It is just not good enough for the Government to talk in terms of an alternative, mitigating range of measures including naval ships, helicopters and re-deployed transport aircraft. Such a system would be incapable of operating, communicating and co-ordinating anywhere near as effectively as the MRA4, which provides all the necessary capabilities of surveillance, intelligence gathering, communications and air-sea rescue in a single platform.
The ultimate nonsense would be then at a future date to lease or purchase a far less capable alternative, possibly from the United States, the cost of which would have to be added to the £4billion which would already have been wasted.
In its response to the Commons Defence Select Committee’s First Report on the SDSR, the Government acknowledged and welcomed the Committee’s right to review the SDSR implementation proposals. This has not yet taken place and it appears that disposal of MRA4 is being rushed through before the Committee has had the opportunity to do so.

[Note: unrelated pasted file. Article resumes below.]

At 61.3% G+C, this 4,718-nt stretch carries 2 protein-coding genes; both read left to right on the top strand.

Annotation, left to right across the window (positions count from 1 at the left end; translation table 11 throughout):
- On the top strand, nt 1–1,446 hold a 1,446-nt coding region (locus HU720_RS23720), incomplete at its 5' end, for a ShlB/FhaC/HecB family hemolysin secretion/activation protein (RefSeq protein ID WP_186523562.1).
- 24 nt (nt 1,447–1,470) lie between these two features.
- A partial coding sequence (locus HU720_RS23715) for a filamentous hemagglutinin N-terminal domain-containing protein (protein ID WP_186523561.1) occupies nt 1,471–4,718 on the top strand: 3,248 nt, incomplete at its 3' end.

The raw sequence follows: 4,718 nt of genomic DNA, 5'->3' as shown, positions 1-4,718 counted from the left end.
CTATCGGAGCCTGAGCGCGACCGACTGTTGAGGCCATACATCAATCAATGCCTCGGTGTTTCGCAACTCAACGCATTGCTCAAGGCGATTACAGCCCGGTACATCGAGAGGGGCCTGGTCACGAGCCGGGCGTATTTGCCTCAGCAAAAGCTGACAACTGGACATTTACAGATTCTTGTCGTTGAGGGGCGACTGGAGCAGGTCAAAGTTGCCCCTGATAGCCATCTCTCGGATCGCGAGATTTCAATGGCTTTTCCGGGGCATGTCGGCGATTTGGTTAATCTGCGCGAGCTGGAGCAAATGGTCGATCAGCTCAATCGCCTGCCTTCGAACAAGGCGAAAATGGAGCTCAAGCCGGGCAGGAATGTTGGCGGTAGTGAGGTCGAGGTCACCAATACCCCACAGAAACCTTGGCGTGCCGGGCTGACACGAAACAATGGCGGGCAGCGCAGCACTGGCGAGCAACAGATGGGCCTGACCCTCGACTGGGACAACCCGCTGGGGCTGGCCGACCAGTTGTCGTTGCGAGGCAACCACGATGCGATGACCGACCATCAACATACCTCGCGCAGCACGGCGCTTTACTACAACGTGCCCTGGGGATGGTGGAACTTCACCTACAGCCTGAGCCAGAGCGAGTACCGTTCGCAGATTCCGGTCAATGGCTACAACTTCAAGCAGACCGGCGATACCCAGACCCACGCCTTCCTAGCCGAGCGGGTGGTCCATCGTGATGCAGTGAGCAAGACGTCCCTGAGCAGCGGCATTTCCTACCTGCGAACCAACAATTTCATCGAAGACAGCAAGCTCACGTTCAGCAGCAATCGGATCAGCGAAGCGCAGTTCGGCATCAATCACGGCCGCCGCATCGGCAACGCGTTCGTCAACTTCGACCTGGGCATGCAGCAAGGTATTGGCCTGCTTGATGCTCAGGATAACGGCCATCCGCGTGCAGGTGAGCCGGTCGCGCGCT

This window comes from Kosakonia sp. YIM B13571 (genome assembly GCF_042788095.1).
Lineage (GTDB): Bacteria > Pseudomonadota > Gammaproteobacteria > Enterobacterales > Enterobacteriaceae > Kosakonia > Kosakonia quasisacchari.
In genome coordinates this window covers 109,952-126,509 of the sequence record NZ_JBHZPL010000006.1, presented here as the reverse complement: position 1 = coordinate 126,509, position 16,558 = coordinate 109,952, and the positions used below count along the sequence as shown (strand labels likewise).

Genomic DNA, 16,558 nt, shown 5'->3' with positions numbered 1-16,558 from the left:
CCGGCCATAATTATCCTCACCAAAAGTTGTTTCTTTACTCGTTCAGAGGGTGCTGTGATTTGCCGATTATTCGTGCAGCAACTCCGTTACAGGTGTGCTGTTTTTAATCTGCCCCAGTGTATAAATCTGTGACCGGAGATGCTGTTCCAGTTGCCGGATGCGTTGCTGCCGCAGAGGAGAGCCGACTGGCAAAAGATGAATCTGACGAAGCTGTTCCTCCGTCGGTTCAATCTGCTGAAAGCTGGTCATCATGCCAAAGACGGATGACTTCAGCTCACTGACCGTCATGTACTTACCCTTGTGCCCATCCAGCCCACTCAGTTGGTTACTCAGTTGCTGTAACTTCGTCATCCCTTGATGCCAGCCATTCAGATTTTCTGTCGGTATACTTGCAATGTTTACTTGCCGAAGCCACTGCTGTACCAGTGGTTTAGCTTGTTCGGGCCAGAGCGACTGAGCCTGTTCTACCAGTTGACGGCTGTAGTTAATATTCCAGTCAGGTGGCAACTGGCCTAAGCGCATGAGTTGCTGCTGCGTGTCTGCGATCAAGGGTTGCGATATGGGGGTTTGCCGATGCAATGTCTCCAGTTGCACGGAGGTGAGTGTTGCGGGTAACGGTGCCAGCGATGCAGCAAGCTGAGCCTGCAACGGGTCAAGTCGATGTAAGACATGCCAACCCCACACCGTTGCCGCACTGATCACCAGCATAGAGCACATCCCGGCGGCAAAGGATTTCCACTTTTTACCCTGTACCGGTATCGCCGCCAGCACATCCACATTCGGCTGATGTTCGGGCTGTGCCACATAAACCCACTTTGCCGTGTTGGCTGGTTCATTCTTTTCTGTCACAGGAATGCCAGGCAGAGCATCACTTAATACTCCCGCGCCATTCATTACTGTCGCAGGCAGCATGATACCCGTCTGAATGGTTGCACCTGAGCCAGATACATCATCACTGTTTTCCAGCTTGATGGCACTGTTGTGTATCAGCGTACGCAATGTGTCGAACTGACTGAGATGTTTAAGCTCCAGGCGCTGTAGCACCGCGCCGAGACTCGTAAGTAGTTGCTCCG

Therefore, as a matter of the utmost urgency, we call upon the Prime Minister and his Government to immediately suspend the irrevocable scrapping of these unique world class aircraft, pending further detailed review and consideration by the Commons Defence Select Committee.
The Programme: – Badly conceived, late and over budget.
But the Result: – A unique world class aircraft virtually ready for service with the RAF.
Then Cancellation: – A hasty ill judged decision which makes no sense at all.
Disposal: – Scrapping these aircraft would be an act of unparalleled vandalism with taxpayer assets; it would be the most disastrous event in the history of the British Aircraft Industry and will have a significant impact on the RAF and the defence of the UK.
Reconsider: – A final chance for Prime Minister, David Cameron and the Government to reconsider all options to save these aircraft from destruction before they are scrapped in early 2011.